“Struggling”

October 4th

I’m struggling with what to say today. I have prayed and pondered, read some inspirational material and done my daily Bible study. I’ve distracted myself so that I could shake the cobwebs out, then hunkered down hoping to have the right words to share. I’ve even gone so far as to write down a brilliant title that expressed a good idea, but the idea doesn’t seem quite right for today.
Nothing seems to be coming easily. Nothing seems to be coming with great struggle. So rather than a neatly and tidily prepared set of “Thoughts” I offer today the reality of the in-between. The process rather than the finished product. The struggle rather than the victory.
As I write, two images come to mind: Jesus leaving the crowds to pray by Himself, and Jesus in the garden of Gethsemane, wrestling with God in prayer. Both those scenarios reveal Jesus working through His faith; He goes away to pray alone, separated from his disciples, just Him and God. We don’t know what He prayed on those occasions; only in the garden do we hear what happened, and it was not what we expected. There Jesus struggled with His fate. There we realize His full humanity, a condition that belied His Godly perfection and revealed how He too could suffer and doubt.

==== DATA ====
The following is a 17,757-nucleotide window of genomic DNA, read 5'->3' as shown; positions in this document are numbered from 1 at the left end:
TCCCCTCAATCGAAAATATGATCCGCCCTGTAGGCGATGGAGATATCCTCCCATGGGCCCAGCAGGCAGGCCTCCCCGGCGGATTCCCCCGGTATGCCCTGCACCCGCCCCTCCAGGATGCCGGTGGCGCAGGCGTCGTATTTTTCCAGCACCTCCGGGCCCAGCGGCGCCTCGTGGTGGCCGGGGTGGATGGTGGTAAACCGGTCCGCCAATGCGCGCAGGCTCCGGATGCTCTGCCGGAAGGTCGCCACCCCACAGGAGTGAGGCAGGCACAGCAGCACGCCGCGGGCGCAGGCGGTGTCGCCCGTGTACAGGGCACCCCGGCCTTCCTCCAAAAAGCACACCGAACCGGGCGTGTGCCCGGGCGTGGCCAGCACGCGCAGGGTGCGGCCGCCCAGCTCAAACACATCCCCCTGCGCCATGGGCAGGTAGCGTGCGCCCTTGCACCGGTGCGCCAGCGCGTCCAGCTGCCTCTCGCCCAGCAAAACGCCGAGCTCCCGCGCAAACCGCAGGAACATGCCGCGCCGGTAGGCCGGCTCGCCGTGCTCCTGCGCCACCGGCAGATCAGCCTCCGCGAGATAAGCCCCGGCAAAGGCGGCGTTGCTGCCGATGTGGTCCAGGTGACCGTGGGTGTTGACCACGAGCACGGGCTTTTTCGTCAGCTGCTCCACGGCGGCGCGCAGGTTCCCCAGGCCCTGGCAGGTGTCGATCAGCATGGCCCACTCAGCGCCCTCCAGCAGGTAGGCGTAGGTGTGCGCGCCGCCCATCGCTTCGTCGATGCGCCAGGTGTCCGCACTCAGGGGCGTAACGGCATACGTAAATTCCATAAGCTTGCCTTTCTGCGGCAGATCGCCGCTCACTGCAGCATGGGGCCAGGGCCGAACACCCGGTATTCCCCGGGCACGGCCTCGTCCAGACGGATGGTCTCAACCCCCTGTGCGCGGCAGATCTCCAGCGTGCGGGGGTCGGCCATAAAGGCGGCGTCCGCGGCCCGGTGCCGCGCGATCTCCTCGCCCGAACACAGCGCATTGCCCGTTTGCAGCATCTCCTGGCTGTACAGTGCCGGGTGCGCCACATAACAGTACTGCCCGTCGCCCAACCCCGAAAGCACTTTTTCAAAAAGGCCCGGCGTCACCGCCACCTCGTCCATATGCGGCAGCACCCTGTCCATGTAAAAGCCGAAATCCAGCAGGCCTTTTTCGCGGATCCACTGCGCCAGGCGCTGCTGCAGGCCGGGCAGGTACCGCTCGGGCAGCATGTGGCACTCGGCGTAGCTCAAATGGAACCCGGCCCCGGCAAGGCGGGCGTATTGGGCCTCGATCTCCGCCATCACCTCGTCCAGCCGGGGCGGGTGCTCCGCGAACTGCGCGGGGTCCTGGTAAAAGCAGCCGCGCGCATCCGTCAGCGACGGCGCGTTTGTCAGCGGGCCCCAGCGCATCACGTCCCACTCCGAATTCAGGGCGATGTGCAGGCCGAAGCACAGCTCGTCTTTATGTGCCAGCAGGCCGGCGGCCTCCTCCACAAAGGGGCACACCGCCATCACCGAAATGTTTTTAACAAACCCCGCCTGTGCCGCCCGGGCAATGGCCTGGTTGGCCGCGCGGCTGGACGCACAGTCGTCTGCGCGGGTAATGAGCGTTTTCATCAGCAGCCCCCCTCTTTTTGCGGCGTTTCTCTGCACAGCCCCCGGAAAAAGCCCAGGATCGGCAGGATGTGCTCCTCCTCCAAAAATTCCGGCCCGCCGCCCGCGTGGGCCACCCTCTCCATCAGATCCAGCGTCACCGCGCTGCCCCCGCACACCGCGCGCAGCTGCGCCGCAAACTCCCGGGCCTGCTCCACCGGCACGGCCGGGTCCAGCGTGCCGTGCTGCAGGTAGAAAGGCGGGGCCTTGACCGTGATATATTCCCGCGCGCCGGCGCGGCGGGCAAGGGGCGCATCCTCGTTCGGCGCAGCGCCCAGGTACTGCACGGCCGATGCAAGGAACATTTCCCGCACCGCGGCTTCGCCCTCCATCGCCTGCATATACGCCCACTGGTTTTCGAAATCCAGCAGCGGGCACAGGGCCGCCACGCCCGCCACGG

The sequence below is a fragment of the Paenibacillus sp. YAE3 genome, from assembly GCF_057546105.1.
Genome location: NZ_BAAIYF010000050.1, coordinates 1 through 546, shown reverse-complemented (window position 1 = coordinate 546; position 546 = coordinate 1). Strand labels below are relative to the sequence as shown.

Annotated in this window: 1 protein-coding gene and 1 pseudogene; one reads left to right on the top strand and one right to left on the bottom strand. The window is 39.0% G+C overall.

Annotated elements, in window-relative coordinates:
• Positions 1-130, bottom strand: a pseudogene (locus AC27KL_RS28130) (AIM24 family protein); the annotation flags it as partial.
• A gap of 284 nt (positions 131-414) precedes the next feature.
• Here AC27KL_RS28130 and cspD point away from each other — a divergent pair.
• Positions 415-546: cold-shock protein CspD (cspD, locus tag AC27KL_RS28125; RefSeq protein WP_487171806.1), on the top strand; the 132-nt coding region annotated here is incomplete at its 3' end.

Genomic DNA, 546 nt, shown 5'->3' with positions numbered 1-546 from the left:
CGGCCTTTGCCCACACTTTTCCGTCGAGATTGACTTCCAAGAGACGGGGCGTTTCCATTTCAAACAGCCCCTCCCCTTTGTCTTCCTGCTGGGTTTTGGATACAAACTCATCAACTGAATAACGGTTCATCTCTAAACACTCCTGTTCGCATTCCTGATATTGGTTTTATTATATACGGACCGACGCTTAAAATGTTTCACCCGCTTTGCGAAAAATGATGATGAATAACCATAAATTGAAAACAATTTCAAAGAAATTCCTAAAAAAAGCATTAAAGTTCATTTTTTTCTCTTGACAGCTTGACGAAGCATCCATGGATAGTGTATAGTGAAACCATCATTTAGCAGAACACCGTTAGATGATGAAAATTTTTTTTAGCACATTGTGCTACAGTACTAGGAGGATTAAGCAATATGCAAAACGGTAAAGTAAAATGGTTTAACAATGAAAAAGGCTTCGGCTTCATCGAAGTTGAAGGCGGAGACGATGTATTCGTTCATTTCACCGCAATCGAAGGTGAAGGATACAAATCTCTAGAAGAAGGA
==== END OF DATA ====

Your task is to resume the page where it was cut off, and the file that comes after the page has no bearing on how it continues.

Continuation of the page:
“Not my will, but yours.” He concludes.
And so I share my own struggling thoughts, uncertain what to say but saying something anyway, understanding that what I am doing is not my will, but God’s. I might not know quite what that will is today, but even in my doubt I trust that Jesus is worth following, and that somehow, God’s desire for me will be accomplished even when I’m not quite sure what I’m supposed to think.
Perhaps out of all this rambling I can offer this one clear thought: sometimes it’s the struggle and not the victory that matters. In the struggle we reveal that we’re trying, that something is worth working or even fighting for, that in our weakness we still have power, and that in our doubt there remains the possibility of an answer. Or it’s maybe that the very fact we are willing to struggle means we have hope. Maybe it’s as simple as that. Jesus always came back from His prayers. Jesus left His Gethsemane struggle and went to Skull Hill. His struggle was not the final answer, but it was a vital part of making His choice to follow God’s will.
Don’t be afraid if there are no immediate answers. Don’t be afraid of the nagging questions or troubling doubts. They are not the final expression of God’s will; they are just part of the process, part of the reality of being human. If nothing else, our willingness to struggle marks that we still have hope. We might not know what God’s will is. We might be uncertain we can carry it through. We might not even like what God’s will seems to be for us, but if we aren’t willing to struggle with the choice, we will never get to the place where we can say with confidence: “Your will, not mine, God.”

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